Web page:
Berkeley-based MAPLight.org — a nonpartisan nonprofit that tracks relationships between campaign contributions and Congressional votes — found some interesting figures related to last week’s vote on H.R. 6304, the Foreign Intelligence Surveillance Amendments Act of 2008, which makes changes to the 1978 law dealing with wiretapping of the sort in which the Bush Administration secretly engaged for several years. Despite criticisms that the bill gave telecommunications companies a free pass for having cooperated with the National Security Agency’s illegal surveillance, it passed on a vote of 293-129.
And although the House in March had passed an amendment that rejected retroactive immunity for these companies, 94 House Democrats who’d rejected immunity back then decided to vote for last week’s bill.
Lo and behold, MAPLight.org finds that Verizon, AT&T and Sprint gave about twice as much money — $9,659 on average — to House members (105 Democrats and 188 Republicans) who voted for last week’s bill as the amount — $4,810 on average — that went to those who voted against it (128 Democrats and 1 Republican) from January 2005 through March 2008.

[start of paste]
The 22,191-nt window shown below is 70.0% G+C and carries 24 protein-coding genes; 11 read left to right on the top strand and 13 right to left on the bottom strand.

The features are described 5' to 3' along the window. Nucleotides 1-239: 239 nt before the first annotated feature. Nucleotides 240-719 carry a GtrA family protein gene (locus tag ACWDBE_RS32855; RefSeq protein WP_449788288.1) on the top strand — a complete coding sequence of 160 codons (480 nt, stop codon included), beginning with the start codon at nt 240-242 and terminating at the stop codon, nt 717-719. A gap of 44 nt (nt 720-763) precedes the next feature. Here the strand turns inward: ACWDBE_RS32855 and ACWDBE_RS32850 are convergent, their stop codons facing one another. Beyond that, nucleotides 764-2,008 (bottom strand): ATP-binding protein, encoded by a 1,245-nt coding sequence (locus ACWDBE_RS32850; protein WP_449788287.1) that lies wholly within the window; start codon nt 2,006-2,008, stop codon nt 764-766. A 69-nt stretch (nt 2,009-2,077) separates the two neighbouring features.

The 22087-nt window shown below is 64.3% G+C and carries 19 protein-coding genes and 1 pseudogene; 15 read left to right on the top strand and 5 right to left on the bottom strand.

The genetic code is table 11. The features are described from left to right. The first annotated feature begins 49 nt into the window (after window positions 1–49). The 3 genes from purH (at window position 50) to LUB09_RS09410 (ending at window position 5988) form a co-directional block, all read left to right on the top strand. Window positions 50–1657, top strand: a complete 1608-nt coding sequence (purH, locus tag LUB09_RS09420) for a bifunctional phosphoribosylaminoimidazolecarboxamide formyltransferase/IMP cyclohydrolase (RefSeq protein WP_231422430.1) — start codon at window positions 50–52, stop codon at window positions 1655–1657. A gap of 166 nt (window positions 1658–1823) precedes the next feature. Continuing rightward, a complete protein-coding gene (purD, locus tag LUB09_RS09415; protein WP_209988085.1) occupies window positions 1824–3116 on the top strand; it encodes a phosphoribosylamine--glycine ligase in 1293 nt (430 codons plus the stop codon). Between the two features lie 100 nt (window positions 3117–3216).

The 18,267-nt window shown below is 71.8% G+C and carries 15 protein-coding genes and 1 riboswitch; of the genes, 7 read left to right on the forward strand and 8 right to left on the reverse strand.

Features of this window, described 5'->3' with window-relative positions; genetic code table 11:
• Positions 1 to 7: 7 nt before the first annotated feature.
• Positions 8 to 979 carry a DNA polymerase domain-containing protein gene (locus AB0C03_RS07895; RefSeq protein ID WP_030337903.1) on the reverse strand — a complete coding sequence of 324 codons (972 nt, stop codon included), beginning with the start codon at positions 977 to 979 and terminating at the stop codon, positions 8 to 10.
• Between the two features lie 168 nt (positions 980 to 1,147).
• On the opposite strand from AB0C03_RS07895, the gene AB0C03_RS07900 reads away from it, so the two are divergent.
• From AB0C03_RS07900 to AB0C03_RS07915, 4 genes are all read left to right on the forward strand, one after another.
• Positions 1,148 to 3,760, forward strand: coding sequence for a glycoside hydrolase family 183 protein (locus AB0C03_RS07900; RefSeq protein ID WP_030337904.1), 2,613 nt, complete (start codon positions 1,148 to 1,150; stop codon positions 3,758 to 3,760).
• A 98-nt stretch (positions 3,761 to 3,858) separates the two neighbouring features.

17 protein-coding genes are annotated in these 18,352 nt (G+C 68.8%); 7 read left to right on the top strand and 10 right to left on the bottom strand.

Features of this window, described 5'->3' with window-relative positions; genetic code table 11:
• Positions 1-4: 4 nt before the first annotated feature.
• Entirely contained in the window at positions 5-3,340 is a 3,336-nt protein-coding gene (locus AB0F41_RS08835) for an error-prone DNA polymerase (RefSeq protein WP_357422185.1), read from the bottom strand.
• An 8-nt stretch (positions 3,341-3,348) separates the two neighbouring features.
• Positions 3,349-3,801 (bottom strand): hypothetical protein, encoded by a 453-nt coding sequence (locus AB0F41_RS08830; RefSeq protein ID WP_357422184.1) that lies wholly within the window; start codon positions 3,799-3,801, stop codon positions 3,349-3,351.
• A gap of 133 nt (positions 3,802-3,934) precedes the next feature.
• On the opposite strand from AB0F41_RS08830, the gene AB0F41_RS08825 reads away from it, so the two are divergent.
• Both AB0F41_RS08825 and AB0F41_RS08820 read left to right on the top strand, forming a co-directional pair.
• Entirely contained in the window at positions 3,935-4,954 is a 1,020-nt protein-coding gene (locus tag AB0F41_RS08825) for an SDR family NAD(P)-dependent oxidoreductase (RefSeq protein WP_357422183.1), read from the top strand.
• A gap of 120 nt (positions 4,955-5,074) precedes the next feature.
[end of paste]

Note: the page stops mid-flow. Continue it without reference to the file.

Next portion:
In the greater Bay Area, those three telecom companies gave $24,500 to House Speaker Nancy Pelosi, D-San Francisco; $11,000 to Rep. Dennis Cardoza, D-Atwater; $9,000 to Rep. Ellen Tauscher, D-Alamo; and $2,000 to Rep. Jerry McNerney, D-Pleasanton — all of whom were among the 94 Democrats who voted against immunity in March but voted for last week’s bill.
Did anyone base their votes purely on campaign contributions? Almost certainly not, given those amounts; see my earlier post for Tauscher’s and McNerney’s rationales for supporting the bill. But the moniey couldn’t have hurt either, and when you look at the aggregate and see the “yes” voters got twice the telecom contributions as the “no” voters, you can see which way the wind blows.